3 Amazon-Proof Retailers
How does a retail company protect itself against Bezos & Co?
Two decades ago, Amazon was an online bookstore operating out of Jeff Bezos’ garage in Seattle. Today, it’s one of the most influential corporations in the world and the third-largest US company by market cap. With over 40 subsidiaries — including Amazon Web Services, Whole Foods Market, and Amazon Studios — you can be pretty sure that you’ve been a customer of Amazon in one way or another.
For many people, the meteoric success of Amazon epitomises the more general rise of e-commerce over the same time. Death knells have been rung by analysts and commentators over and over again for traditional ‘bricks-and-mortar’ stores as they try to compete against cheaper prices, free delivery, and the ability to shop from the comfort of one’s own armchair.
It’s myopic to think that all retail stores are struggling, however. In fact, some very old-world companies are continuing to thrive today as they maintain and grow some important economic moats that just can’t be replicated by Amazon or its likes.
In light of that, here are three companies we see at the moment that our analyst team believes are ‘Amazon-proof’:
The Home Depot
One of the most attractive elements of Amazon’s retail platform is the efficacy of its Prime delivery service. Prime customers can avail of free delivery on most of the products they buy and, in some cases, receive it in a matter of hours. That’s a level of convenience that traditional retail stores just can’t compete with.
Not every product is suitable for this type of delivery, though. The value/weight ratio is a way that retailers determine the actual cost of sending products out to customers, and can best be summarized like this:
Three of those four sections are suitable for rapid delivery, but products located in the top right-hand corner of the quadrant are the worst for companies to sell online because their bulkiness outweighs the actual value of the product.
This is why companies like The Home Depot (NYSE: HD) are still thriving in an e-commerce world.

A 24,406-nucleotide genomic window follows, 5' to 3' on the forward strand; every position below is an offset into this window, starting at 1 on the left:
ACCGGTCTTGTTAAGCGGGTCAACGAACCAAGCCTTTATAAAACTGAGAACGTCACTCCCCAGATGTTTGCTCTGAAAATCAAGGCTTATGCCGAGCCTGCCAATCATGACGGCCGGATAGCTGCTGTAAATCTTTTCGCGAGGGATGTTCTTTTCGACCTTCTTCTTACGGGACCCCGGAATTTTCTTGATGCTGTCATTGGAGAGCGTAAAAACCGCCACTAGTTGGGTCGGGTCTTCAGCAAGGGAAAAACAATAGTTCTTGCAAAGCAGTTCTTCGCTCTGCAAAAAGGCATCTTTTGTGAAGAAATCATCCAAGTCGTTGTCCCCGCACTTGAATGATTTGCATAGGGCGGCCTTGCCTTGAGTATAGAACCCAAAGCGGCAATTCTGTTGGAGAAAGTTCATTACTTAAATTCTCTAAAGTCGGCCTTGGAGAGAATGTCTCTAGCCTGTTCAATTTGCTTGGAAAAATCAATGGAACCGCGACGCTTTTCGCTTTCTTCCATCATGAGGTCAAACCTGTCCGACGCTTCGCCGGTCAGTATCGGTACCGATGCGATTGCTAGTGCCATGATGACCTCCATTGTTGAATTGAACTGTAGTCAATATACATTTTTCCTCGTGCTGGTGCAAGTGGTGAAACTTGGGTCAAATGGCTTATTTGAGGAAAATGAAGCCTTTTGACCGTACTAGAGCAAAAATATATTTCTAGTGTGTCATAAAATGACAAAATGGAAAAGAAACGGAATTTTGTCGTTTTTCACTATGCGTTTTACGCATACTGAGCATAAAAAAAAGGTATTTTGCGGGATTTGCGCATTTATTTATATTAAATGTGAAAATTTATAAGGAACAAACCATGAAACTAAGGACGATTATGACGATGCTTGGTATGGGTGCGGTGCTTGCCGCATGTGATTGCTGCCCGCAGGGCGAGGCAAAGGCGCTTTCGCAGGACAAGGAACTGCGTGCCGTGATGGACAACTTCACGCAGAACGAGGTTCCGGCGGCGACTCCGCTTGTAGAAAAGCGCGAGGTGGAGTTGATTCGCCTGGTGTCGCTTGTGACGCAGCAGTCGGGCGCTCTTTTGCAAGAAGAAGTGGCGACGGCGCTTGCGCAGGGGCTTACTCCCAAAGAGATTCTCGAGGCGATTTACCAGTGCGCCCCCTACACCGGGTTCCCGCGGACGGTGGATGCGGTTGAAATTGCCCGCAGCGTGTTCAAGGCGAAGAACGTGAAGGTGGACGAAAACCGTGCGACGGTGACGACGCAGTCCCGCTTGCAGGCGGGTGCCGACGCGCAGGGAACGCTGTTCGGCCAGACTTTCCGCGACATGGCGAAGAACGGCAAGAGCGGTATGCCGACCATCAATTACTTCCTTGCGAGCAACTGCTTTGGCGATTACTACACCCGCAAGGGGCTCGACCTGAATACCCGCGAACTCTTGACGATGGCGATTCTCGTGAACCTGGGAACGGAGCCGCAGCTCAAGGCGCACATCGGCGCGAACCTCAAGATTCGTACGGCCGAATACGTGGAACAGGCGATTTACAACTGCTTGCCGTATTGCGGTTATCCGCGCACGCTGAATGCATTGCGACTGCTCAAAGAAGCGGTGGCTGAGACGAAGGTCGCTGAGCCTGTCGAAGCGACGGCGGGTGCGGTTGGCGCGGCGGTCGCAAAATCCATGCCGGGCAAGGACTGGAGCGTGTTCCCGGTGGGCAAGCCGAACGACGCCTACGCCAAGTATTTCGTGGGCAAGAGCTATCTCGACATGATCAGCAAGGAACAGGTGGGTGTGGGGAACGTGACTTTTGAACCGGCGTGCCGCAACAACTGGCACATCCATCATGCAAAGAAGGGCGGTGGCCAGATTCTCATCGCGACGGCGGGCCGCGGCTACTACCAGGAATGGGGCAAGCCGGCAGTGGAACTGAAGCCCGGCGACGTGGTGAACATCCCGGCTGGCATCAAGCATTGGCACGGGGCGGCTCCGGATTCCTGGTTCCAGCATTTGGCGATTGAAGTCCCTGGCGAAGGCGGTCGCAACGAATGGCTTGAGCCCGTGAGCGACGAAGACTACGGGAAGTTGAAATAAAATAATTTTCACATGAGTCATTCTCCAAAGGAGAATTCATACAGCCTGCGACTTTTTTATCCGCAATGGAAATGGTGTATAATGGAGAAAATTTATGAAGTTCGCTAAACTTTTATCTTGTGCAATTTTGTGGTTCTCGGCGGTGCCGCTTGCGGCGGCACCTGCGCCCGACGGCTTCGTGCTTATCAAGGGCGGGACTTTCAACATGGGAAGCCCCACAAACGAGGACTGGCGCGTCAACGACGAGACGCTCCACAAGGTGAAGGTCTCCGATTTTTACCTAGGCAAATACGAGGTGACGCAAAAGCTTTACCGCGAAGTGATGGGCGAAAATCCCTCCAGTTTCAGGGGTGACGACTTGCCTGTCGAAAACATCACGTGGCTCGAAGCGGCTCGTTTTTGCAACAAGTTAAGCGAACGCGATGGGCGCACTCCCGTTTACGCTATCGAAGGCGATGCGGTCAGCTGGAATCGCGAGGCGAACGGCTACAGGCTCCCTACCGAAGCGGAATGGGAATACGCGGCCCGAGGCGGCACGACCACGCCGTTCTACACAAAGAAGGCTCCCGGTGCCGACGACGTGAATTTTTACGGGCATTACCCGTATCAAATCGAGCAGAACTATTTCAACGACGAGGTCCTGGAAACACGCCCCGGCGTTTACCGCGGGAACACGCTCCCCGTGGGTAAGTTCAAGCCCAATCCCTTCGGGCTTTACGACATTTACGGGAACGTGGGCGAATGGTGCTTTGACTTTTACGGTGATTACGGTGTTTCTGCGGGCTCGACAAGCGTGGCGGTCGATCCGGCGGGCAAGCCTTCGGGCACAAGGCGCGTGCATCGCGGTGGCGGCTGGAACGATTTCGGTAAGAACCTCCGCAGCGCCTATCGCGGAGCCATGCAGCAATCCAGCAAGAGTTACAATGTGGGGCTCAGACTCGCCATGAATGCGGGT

Cans of paint or lumber can be bought on Amazon, but they are low-value products that are expensive to deliver, which ultimately eats into margins. For the consumer, it’s a lot easier to just go to your local store and pick these things up, where you can also inspect them to make sure the product is exactly what you need (imagine trying to return a pallet-load of timber through Amazon!).
For the likes of Amazon, selling products like this is unlikely to ever become a big focus. It’s just not profitable enough when more valuable and easily shipped things like consumer electronics can be delivered at much better margins.
In addition to this, Home Depot is a company that has already proven itself during times of economic turmoil. During the housing crisis, an event that should have obliterated this business, sales only fell 16% from peak to trough and had fully recovered by 2014.
When the economy is good, Home Depot is bolstered by professional sales to homebuilders. When the economy is weak, people remain in their homes longer and embark on more D.I.Y improvements. It’s really that simple.
In the midst of the massive shift towards online shopping, Ulta Beauty (NASDAQ: ULTA) opened 100 new stores last year, with 1,174 stores now located in all 50 states.
So what makes selling beauty products different from selling books or electronics? Experience.
Ulta Beauty combines the salon experience with the shopping experience. Customers come in to get their hair and nails done by beauty professionals and leave with a bag full of new cosmetics. It’s a brilliantly simple system. Even without the draw of the salon, customers still flock to Ulta stores to try out new brands or seek advice from the staff.
Currently, Ulta has 32 million people signed up to their rewards program (twice as many as Starbucks) and exclusive agreements with some of the most important influencers in the space, including Kylie Jenner.
Outside of the in-store experience, however, Ulta Beauty is not ignoring e-commerce either, growing online sales by 32.3% in 2018 to hit $752 million. This robust omnichannel approach will prove to be crucial in the long-term success of this great company.
Costco is the second-largest retailer in the world, promising no-frills shopping to its 94 million members, all of whom pay for the privilege to shop in their stores.
While brick-and-mortar retailers are failing all around them, Costco (NASDAQ: COST) continues to steadily grow comparable sales, with 2018 sales rising 9% to hit more than $138 billion globally. If that wasn’t enough, membership renewals are still above 90%.
The company’s reputation is built upon being absolutely brutal in its quest to keep prices low. At one point, they refused to stock Coca-Cola until they dropped their wholesale price (they did), and stores have been known to keep the lights turned off on sunny days.
This is a company that has a simple idea — wholesale shopping at great prices — that is executed upon perfectly. In today’s world, that’s something that’s deceptively hard to find.
MyWallSt operates a full disclosure policy. MyWallSt staff currently may hold long positions in The Home Depot and Ulta Beauty.